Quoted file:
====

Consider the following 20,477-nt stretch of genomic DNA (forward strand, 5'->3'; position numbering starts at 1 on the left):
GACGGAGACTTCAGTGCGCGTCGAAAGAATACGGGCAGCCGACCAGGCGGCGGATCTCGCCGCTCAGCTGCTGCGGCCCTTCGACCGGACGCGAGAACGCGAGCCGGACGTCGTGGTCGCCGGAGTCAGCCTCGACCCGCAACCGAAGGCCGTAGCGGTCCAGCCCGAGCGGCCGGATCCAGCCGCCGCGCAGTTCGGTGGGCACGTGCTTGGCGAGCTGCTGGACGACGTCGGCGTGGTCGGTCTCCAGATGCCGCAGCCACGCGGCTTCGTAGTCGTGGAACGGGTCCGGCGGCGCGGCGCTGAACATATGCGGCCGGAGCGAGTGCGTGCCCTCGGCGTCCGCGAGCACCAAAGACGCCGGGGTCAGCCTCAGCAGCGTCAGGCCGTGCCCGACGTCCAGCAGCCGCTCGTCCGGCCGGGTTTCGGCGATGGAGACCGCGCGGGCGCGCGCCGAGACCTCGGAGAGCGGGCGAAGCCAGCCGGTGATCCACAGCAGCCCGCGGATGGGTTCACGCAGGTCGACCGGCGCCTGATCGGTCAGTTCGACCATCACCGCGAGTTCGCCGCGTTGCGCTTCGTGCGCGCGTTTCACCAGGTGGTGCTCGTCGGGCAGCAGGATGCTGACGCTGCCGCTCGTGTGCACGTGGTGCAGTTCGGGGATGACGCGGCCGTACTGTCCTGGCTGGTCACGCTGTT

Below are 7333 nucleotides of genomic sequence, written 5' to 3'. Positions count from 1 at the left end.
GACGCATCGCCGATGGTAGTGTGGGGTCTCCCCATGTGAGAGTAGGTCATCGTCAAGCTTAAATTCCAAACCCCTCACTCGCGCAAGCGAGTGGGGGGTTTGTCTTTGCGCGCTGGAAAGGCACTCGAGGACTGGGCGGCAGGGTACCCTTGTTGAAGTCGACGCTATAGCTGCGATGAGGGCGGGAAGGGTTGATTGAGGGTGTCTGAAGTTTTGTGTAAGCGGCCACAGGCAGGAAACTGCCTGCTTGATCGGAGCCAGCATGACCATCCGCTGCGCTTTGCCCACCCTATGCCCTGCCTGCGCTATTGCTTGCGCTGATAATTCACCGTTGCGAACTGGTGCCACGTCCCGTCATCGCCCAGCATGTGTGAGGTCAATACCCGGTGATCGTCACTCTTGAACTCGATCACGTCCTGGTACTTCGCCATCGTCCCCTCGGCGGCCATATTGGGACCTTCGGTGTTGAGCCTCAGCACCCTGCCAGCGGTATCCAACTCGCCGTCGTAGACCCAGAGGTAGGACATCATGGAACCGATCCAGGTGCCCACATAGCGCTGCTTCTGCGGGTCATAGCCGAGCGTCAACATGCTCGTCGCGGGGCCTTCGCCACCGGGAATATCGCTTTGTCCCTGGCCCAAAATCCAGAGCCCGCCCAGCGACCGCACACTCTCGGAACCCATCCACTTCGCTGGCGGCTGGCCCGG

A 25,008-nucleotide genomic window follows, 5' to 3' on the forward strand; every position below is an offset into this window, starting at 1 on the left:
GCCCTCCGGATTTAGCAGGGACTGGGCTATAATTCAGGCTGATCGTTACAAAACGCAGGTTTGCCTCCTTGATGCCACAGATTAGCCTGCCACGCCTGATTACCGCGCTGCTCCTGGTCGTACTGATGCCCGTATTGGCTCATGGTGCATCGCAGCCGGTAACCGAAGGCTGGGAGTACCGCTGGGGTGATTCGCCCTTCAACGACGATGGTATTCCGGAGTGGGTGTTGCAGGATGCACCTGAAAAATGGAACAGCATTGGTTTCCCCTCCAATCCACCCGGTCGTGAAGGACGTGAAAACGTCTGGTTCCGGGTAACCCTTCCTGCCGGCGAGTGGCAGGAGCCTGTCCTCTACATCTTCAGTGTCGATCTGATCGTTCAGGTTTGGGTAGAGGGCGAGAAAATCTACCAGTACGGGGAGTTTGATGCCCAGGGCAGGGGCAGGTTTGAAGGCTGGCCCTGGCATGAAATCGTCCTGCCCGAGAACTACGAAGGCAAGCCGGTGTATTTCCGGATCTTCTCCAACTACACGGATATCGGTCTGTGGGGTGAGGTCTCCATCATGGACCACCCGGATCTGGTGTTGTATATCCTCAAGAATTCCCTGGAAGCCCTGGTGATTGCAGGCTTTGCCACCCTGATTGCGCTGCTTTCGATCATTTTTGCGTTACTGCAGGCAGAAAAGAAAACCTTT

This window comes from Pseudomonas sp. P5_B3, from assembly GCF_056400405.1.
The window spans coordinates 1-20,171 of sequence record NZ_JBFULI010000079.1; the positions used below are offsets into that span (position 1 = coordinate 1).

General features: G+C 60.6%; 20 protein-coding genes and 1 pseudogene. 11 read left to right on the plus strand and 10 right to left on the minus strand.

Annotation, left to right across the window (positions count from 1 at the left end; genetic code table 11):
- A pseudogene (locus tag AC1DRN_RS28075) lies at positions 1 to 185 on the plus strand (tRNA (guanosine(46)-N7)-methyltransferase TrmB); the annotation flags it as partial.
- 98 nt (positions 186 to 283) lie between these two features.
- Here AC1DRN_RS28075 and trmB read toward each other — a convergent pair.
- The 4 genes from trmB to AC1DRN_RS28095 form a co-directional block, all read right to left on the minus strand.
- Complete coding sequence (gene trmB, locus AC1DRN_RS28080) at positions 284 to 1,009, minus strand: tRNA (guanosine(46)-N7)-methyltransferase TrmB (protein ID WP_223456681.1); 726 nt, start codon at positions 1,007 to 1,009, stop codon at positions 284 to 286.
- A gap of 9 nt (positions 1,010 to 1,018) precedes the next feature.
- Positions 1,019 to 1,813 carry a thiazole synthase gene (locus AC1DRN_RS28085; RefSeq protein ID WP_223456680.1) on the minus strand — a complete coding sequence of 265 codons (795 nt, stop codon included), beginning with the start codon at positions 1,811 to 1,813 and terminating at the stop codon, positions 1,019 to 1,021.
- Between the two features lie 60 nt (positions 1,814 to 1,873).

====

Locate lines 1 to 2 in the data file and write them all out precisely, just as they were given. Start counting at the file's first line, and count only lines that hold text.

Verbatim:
Consider the following 20,477-nt stretch of genomic DNA (forward strand, 5'->3'; position numbering starts at 1 on the left):
GACGGAGACTTCAGTGCGCGTCGAAAGAATACGGGCAGCCGACCAGGCGGCGGATCTCGCCGCTCAGCTGCTGCGGCCCTTCGACCGGACGCGAGAACGCGAGCCGGACGTCGTGGTCGCCGGAGTCAGCCTCGACCCGCAACCGAAGGCCGTAGCGGTCCAGCCCGAGCGGCCGGATCCAGCCGCCGCGCAGTTCGGTGGGCACGTGCTTGGCGAGCTGCTGGACGACGTCGGCGTGGTCGGTCTCCAGATGCCGCAGCCACGCGGCTTCGTAGTCGTGGAACGGGTCCGGCGGCGCGGCGCTGAACATATGCGGCCGGAGCGAGTGCGTGCCCTCGGCGTCCGCGAGCACCAAAGACGCCGGGGTCAGCCTCAGCAGCGTCAGGCCGTGCCCGACGTCCAGCAGCCGCTCGTCCGGCCGGGTTTCGGCGATGGAGACCGCGCGGGCGCGCGCCGAGACCTCGGAGAGCGGGCGAAGCCAGCCGGTGATCCACAGCAGCCCGCGGATGGGTTCACGCAGGTCGACCGGCGCCTGATCGGTCAGTTCGACCATCACCGCGAGTTCGCCGCGTTGCGCTTCGTGCGCGCGTTTCACCAGGTGGTGCTCGTCGGGCAGCAGGATGCTGACGCTGCCGCTCGTGTGCACGTGGTGCAGTTCGGGGATGACGCGGCCGTACTGTCCTGGCTGGTCACGCTGTT